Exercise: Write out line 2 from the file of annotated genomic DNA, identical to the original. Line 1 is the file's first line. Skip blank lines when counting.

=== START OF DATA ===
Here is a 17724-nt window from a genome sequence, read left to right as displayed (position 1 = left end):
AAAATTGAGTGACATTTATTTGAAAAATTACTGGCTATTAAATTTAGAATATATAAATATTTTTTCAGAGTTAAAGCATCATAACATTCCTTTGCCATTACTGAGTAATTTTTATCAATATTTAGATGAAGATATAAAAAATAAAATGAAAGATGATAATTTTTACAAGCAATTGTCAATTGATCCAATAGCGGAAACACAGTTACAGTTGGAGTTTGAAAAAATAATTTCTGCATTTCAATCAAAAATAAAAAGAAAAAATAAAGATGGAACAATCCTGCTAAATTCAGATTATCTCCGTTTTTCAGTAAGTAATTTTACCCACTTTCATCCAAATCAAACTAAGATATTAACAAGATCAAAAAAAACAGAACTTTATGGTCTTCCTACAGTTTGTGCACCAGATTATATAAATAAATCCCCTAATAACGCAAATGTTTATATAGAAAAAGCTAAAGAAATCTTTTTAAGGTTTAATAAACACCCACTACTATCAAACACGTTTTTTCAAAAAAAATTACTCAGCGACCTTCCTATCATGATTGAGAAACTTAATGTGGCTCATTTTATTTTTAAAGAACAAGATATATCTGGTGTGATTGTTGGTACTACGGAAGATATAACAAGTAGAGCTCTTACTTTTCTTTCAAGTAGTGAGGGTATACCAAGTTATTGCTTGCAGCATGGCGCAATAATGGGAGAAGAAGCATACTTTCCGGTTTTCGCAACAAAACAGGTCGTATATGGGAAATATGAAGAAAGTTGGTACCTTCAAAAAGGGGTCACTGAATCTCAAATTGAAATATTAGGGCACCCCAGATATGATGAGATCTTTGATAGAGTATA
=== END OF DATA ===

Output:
AAAATTGAGTGACATTTATTTGAAAAATTACTGGCTATTAAATTTAGAATATATAAATATTTTTTCAGAGTTAAAGCATCATAACATTCCTTTGCCATTACTGAGTAATTTTTATCAATATTTAGATGAAGATATAAAAAATAAAATGAAAGATGATAATTTTTACAAGCAATTGTCAATTGATCCAATAGCGGAAACACAGTTACAGTTGGAGTTTGAAAAAATAATTTCTGCATTTCAATCAAAAATAAAAAGAAAAAATAAAGATGGAACAATCCTGCTAAATTCAGATTATCTCCGTTTTTCAGTAAGTAATTTTACCCACTTTCATCCAAATCAAACTAAGATATTAACAAGATCAAAAAAAACAGAACTTTATGGTCTTCCTACAGTTTGTGCACCAGATTATATAAATAAATCCCCTAATAACGCAAATGTTTATATAGAAAAAGCTAAAGAAATCTTTTTAAGGTTTAATAAACACCCACTACTATCAAACACGTTTTTTCAAAAAAAATTACTCAGCGACCTTCCTATCATGATTGAGAAACTTAATGTGGCTCATTTTATTTTTAAAGAACAAGATATATCTGGTGTGATTGTTGGTACTACGGAAGATATAACAAGTAGAGCTCTTACTTTTCTTTCAAGTAGTGAGGGTATACCAAGTTATTGCTTGCAGCATGGCGCAATAATGGGAGAAGAAGCATACTTTCCGGTTTTCGCAACAAAACAGGTCGTATATGGGAAATATGAAGAAAGTTGGTACCTTCAAAAAGGGGTCACTGAATCTCAAATTGAAATATTAGGGCACCCCAGATATGATGAGATCTTTGATAGAGTATA